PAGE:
This is the third large exhibition of work by David Hockney in London over the past five years, following two major previous shows at the Royal Academy. Both contained some fine paintings, but were let down in my mind by a lack of editing. This wonderful exhibition at Tate Britain, surveying sixty years of Hockney’s work, avoids that problem. It provides a large but carefully selected summary of Hockney’s achievements to date, with scarcely a false note. I would defy anyone to leave the exhibition without a spring in their step and a song in the heart, uplifted by Hockney’s colourful, carefully observed and overwhelmingly positive views of his world. This exhibition surely cements his reputation as one of the great figures in C20 British art, and certainly the greatest British artist now active.
By coincidence I finished reading David Hockney and Martin Gayford’s recent book A History of Pictures shortly before seeing the exhibition,and the book and exhibition complement each other nicely. Although he carries his knowledge and insights lightly, both the book and the exhibition reinforce that Hockney has thought deeply about the process of looking and representing what he has seen. He has studied picture making over the centuries and constantly brings what he has learnt to his own work. He is fascinated by the issues of perspective and the presentation of reality, and in particular the weaknesses of photography and the single controlling perspective in image making. This might sound dry and academic, but dryness never touches his work. And indeed it can be enjoyed without any understanding of the considerations behind the development of each image.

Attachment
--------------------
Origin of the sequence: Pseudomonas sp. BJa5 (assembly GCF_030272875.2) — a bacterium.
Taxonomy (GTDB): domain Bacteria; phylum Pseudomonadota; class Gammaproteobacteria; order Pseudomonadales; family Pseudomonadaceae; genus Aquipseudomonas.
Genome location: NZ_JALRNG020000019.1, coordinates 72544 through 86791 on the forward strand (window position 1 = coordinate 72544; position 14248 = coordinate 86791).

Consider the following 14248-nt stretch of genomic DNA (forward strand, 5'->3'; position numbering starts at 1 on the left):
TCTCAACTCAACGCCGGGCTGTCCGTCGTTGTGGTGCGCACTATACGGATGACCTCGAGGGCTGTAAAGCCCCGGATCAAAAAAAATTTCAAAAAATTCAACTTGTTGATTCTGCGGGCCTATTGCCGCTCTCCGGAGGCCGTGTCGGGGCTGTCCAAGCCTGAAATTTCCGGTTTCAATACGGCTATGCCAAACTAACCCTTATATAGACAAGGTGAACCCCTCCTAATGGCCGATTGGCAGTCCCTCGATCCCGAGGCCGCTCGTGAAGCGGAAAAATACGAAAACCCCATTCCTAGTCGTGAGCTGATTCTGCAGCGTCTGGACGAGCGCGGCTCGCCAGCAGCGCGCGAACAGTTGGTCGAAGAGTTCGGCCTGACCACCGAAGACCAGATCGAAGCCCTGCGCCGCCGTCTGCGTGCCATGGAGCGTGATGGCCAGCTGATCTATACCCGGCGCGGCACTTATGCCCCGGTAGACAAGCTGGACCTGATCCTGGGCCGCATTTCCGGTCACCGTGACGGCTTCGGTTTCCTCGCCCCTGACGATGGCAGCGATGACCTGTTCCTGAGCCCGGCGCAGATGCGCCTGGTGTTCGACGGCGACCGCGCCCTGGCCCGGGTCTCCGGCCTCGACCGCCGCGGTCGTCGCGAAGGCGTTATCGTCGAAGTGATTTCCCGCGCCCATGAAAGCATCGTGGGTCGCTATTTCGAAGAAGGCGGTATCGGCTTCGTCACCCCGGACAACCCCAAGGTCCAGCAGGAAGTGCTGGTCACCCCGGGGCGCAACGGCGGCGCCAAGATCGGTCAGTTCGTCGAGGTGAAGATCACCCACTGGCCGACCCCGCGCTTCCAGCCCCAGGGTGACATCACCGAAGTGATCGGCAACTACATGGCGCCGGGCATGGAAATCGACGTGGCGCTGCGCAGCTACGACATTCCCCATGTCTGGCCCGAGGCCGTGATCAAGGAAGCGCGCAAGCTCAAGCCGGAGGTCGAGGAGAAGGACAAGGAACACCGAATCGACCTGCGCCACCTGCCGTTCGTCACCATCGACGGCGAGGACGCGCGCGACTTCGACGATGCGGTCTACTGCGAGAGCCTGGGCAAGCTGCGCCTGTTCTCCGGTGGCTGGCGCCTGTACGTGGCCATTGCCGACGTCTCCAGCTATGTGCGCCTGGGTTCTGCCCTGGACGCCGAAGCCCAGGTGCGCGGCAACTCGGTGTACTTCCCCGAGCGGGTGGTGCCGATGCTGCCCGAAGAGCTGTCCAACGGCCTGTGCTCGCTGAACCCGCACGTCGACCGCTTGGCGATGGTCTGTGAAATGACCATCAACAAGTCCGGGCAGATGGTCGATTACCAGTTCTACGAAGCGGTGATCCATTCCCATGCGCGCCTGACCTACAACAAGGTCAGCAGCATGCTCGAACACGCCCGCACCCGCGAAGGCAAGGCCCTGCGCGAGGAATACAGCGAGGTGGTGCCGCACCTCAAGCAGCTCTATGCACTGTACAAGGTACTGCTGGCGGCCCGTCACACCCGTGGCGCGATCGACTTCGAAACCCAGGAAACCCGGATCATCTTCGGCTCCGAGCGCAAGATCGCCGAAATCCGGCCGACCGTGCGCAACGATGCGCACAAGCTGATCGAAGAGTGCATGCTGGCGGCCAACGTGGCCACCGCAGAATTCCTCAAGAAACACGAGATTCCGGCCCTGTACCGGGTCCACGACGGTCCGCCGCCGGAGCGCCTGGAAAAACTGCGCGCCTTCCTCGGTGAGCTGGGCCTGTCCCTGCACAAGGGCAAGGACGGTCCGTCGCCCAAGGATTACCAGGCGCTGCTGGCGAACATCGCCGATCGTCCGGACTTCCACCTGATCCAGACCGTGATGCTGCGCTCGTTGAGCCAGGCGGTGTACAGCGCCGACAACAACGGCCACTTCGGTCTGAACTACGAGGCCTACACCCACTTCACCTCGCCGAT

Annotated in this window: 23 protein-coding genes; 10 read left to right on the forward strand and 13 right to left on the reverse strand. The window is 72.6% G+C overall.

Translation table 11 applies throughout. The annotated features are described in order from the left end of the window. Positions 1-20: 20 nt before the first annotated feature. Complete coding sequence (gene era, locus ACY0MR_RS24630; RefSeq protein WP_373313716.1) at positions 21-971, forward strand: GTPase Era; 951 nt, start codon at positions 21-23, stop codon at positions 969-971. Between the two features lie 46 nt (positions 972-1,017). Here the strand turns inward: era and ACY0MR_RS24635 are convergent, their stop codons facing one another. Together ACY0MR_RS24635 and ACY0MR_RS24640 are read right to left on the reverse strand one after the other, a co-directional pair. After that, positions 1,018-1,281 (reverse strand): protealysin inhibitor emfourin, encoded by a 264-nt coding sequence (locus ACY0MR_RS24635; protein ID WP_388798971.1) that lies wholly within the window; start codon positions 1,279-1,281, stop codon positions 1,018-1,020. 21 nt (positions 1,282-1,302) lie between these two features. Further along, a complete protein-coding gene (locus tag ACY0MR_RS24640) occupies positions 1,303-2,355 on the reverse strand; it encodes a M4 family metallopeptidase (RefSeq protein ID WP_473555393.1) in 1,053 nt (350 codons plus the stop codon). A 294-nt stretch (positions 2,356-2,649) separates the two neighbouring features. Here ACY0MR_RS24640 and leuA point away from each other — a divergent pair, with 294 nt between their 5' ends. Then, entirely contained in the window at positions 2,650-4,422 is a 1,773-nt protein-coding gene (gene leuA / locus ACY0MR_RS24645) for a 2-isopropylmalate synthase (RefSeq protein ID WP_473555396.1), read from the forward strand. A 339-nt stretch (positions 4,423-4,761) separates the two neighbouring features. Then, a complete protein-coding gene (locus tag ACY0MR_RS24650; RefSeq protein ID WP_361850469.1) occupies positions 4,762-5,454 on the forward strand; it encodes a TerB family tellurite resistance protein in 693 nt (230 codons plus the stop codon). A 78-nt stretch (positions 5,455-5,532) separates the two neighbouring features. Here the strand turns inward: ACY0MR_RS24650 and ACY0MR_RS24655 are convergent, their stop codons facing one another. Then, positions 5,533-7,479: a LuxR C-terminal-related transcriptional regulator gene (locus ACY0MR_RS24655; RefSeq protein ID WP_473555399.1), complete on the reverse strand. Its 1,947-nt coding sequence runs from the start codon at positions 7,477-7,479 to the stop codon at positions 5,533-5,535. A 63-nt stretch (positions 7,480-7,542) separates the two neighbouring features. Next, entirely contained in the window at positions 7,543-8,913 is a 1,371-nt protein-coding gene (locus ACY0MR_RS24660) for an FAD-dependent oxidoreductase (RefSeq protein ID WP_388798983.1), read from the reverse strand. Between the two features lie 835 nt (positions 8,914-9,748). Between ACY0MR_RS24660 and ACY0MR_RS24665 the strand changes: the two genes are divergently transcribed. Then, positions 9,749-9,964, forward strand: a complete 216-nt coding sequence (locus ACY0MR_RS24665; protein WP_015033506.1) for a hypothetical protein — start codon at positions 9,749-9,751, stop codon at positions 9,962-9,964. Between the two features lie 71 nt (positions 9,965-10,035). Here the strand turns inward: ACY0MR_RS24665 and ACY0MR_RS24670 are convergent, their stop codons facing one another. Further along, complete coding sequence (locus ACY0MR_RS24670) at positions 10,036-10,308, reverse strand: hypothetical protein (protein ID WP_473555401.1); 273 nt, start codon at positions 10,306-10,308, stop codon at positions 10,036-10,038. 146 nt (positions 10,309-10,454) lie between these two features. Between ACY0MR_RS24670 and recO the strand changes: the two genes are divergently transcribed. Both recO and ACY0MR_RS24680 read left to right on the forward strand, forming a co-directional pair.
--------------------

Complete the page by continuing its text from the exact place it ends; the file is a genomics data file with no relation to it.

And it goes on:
The extent of Hockney’s thinking about the process of picture making is clearly established in the first room, Play Within A Play which consists of six pictures drawn from 1963 to 2014 all of which challenge and play with traditional notions of depth and perspective. It is worth the price of admission to study the pictures in this room alone. From there the exhibition follows a broadly chronological approach charting his career from precocious student, through his first visits to Los Angeles and the iconic images of sun-kissed poolside freedom which resulted, up to his return to Bridlington and the Yorkshire Wolds and his embracing of the iPad as another tool for art production.
Included in this are many of his great double portraits of the late 60s and 70s. These are of course familiar images because they are so frequently reproduced but those reproductions give no adequate sense of the scale and impact of the originals and the careful detailed captured in each one. I was astounded by the quality of Mr and Mrs Clark and Percy when you see the picture in front of you. Mrs Clark (Celia Birtwell) is presented as a C20 Venus by a C20 Botticelli, here purity reinforced by the vase of lilies in front of her. And each of these double portraits provides the opportunity for hours of speculation about the relationship between the subjects who Hockney is painting. This is portrait painting of the highest and most insightful order.
In the midst of rooms full of large, colourful works demanding attention, it is too easy to skip past the room of drawings; easy, but a big mistake because these drawings seem to me to be key. They remind us that Hockney draws beautifully and that drawing remains absolutely central to his picture making. At a time when British art education downplayed and even ignored the need for basic drawing skills as a foundation for painting, Hockney was demonstrating every day the absurdity of this notion. At a time when artistic fashion had largely abandoned figurative and naturalistic painting, Hockney stuck to his task and it is glorious to see that fashion has moved to Hockney, without Hockney having to move to fashion.
The final parts of the exhibition reprise some of the works shown recently at the royal Academy but by carefully selecting the strongest images, one single room makes as much impact as a whole exhibition five years ago. We then move on to a reminder of Hockey’s fascination with technology. The video’s he took of a country lane in the Yorkshire Wolds are presented differently here than at the RA, and much more effectively. And finally we have a room of iPad art, the key interest of which is watching Hockney’s drawing place emerging on the screen.
This is a large and comprehensive exhibition. It is full and popular, as it should be. Go immediately, absorb what you can, and then go again. There is enough to see here to justify multiple visits.